Growing bonsai trees is an art that goes as far back as 200 A.D. The word bonsai consists of the words "bon" (tray) and "sai" (tree). These trees, which are grown in trays or containers, keep their dwarf size by meticulous pruning and pinching techniques that create aesthetically attractive forms. A tree’s design depends on the gardener who prunes it, and the tree’s design–including the pot it grows in.
The bald cypress is a popular bonsai tree even though it grows slowly. It has feathery, light leaves that are orange-brown in fall. This bonsai is grown in a wide variety of soils and can be cultivated in northern as well as continental climates. Bald cypress trees make ideal bonsais for beginners because they’re easy to grow. They prefer full sun and do better in an extremely wet soil that’s almost swampy.
Hawaiian Umbrella Tree
The Hawaiian umbrella bonsai tolerates low light, so it’s also excellent for growing indoors. It has miniature, umbrella-shaped leaves that form an attractive thick green canopy and abundant banyan roots. Hawaiian umbrellas need watering every two to three days with the soil drying out completely between watering. Occasional misting is also needed. The pH of soil should be between 5.6 and 6.0, according to the Bonsai Gardener website. This tree should be kept out of reach from pets and small children as all parts of the tree are toxic if ingested.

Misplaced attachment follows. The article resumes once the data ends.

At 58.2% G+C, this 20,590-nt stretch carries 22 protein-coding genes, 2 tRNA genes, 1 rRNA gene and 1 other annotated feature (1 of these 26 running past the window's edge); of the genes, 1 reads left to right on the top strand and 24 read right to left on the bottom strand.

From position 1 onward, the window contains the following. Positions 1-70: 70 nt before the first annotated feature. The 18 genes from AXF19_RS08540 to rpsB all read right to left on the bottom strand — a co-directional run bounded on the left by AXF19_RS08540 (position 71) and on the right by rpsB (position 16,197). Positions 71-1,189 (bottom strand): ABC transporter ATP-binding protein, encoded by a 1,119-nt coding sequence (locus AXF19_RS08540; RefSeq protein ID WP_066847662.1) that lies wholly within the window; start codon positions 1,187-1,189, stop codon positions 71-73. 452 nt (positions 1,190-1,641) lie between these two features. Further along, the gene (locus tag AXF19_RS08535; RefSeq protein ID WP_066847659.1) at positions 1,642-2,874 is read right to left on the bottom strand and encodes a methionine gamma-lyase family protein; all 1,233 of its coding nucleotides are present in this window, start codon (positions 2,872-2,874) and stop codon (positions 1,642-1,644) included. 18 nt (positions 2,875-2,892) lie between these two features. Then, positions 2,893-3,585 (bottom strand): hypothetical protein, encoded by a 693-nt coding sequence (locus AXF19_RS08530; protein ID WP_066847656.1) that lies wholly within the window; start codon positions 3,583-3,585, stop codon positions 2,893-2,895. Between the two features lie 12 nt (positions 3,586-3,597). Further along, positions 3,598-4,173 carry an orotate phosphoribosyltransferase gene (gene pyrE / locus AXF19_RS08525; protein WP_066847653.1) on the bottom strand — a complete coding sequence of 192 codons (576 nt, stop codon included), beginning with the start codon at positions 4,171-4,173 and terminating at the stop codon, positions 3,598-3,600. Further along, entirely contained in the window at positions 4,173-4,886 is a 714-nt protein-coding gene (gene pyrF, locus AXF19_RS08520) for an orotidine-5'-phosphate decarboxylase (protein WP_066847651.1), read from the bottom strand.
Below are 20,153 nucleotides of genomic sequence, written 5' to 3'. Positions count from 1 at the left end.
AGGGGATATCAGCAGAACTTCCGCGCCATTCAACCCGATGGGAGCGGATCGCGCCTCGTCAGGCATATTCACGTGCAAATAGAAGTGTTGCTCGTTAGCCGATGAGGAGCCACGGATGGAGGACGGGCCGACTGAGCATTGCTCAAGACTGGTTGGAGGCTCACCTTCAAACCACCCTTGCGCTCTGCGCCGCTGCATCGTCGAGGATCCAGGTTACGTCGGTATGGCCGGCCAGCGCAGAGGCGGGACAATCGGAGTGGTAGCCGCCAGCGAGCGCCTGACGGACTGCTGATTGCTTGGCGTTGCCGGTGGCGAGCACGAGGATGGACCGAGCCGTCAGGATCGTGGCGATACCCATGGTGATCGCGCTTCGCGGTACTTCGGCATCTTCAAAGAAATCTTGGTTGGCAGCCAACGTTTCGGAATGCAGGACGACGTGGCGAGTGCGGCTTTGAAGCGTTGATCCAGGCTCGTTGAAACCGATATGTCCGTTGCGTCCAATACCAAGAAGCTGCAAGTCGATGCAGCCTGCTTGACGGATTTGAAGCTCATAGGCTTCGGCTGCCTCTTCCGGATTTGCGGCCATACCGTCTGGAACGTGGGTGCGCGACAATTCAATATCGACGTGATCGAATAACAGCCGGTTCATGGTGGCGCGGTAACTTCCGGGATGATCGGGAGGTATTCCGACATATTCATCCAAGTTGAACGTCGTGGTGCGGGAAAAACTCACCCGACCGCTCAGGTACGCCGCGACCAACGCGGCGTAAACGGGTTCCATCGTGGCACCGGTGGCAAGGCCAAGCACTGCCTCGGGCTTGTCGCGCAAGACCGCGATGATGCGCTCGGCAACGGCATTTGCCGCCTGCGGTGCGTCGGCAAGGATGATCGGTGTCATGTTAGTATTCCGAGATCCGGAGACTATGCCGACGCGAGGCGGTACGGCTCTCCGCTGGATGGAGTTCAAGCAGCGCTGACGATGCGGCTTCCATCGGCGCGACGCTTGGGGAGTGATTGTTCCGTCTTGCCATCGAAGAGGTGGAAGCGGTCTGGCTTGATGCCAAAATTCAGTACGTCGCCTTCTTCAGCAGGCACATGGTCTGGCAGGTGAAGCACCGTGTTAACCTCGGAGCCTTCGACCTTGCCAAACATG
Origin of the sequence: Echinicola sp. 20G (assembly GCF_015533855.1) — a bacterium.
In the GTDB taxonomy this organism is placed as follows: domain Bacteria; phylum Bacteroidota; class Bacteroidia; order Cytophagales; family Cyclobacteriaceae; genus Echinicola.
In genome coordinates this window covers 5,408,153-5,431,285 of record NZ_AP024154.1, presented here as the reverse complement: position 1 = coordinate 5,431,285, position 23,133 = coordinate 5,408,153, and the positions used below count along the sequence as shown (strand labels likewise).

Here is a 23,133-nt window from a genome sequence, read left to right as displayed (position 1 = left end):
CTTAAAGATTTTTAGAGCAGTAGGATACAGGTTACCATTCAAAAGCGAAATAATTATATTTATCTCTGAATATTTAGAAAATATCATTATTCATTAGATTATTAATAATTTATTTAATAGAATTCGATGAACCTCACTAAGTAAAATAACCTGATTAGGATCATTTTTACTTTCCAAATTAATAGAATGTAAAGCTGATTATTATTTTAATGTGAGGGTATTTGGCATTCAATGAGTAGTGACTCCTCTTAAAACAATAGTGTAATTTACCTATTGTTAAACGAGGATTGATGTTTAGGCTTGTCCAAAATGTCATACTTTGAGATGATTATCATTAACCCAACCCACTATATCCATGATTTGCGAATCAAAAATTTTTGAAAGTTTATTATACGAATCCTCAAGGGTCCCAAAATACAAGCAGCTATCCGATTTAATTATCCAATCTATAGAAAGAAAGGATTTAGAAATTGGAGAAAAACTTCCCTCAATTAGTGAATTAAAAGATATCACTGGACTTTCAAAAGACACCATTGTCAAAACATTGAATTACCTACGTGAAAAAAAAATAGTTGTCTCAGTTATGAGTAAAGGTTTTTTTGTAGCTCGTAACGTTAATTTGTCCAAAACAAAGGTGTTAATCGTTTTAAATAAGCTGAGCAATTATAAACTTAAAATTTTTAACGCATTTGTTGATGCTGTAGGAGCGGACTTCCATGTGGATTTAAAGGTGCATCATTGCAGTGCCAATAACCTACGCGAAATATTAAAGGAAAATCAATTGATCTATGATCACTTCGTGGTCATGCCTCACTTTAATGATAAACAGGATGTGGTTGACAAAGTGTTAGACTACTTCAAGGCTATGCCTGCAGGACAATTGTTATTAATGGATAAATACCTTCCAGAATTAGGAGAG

Bonsai tree ficus are one of the most popular bonsai trees that are grown indoors, in addition to outdoors. These bonsai trees are strong and capable of tolerating mistakes of a beginning bonsai grower. There are several varieties of the bonsai tree ficus, such as the narrow-leaf ficus, dwarf and weeping ficus. Watering is important as this type of bonsai needs to dry out between watering. Indoor lights are helpful in growing this tree.
The lavender star, a thick evergreen bonsai, comes from Africa and Australia with more than 400 species found worldwide, according to BonsaiGardener.com. Flowers from this bonsai are lavender and reach roughly 10 inches in height by the time the tree is 8 years old, according to BonsaiGardener.org. For seeds of this tree to germinate, temperatures need to be about 70 degrees F. It’s a fast-growing, hardy tree that is excellent for every level of bonsai gardener.
Boxwood bonsais have roughly 70 different species and are commonly found in the rocky hills of Asia, Africa, Europe and America. The two best types of species are the Common Box and Japanese Box, which have dark green, glossy leaves. Size and growth rate are the only significant differences between these two species as the Japanese box is smaller and grows slower. This bonsai displays brilliant yellow flowers in spring. The boxwood bonsai tolerates both shade and sun, but too much direct sunlight burns the leaves. The most attractive style for boxwoods is the informal upright style.